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Dear Governor Cuomo...

3/3/2016, midnight
The Lawyers’ Committee for Civil Rights Under Law writes a letter to Gov. Andrew Cuomo
Andrew Cuomo Pat Arnow

Dear Governor Cuomo:

We are writing to applaud you for including early voting and automatic voter registration in your 2016 “Built to Lead” agenda, and to encourage you to make those issues a priority this legislative session. On behalf of the Lawyers’ Committee for Civil Rights Under Law—a nonpartisan, nonprofit organization that seeks to secure equal justice for all through the rule of law, with a particular focus on the inequities confronting African-Americans and other racial and ethnic minorities—we strongly support improving and modernizing New York’s elections systems. We believe that the early voting and automatic voter registration policies you are proposing are important building blocks that will help to make our state a leader in voter participation and election administration.

First, we want to emphasize how crucial these reforms are to voters in our state. Many New Yorkers who unsuccessfully attempted to participate in past elections would have been able to vote if these reforms had been in place. Many of us have worked on the Lawyers’ Committee’s nonpartisan Election Protection efforts and spoken directly to voters who were unable to vote due to our state’s current voting laws. Below are experiences shared by New York voters through Election Protection during the most recent election cycles that demonstrate the need for these reforms.

In 2014, 125 New York voters called Election Protection inquiring about early or absentee voting options less than a week before the general election. The deadline to request an absentee ballot by mail, however, is one week prior to Election Day. All 125 voters were unable to obtain an absentee ballot by mail, and many were likely unable to vote as a result.

A home health aide in New York City called Election Protection to share a story that is all too common. She wanted to vote but would have to spend all of Election Day working in a different borough. It was impossible for her to get to her polling place, and it was too late to obtain an absentee ballot by mail. If in-person, no-excuse early voting had been available, she would have had a convenient option to vote. Early voting would have allowed many others to vote as well, despite the challenges posed by work, family obligations or other emergencies.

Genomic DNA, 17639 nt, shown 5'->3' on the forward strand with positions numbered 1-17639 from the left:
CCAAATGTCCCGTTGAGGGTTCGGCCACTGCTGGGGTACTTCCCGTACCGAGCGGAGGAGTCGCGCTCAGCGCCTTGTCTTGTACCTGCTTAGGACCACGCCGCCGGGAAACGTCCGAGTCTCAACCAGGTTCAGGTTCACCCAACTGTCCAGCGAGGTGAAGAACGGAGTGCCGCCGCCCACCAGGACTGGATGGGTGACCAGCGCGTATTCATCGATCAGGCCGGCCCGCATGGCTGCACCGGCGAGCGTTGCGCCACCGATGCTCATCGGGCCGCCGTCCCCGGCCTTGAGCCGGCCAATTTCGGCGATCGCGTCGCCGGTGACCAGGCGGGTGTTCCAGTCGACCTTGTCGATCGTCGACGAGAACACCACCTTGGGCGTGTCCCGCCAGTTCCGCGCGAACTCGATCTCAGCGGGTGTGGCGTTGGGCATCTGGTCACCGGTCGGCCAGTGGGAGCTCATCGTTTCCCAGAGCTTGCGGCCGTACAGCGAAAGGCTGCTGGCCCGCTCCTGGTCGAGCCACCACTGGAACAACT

Many New Yorkers faced such an emergency in 2012 when Superstorm Sandy hit one week before Election Day. As you are well aware, in addition to the immense destruction Superstorm Sandy caused in our state, it also disrupted the ability for millions to vote. While you and election officials around the state took heroic steps to ensure that voters could cast their ballots, early voting could have provided voters with the opportunity to vote before the storm hit and reduced the number of voters whose ability to vote was impacted. New York City even implemented early voting the weekend before the election as a way to help manage the issues created by the storm. Furthermore, over 8,000 first responders, including military personnel and power company crews from other states, were forced to choose between returning home to vote and remaining in storm-affected areas to continue relief efforts. Providing early voting would help ensure that New Yorkers do not face that choice if they are called upon to help those in another state recover from a disaster.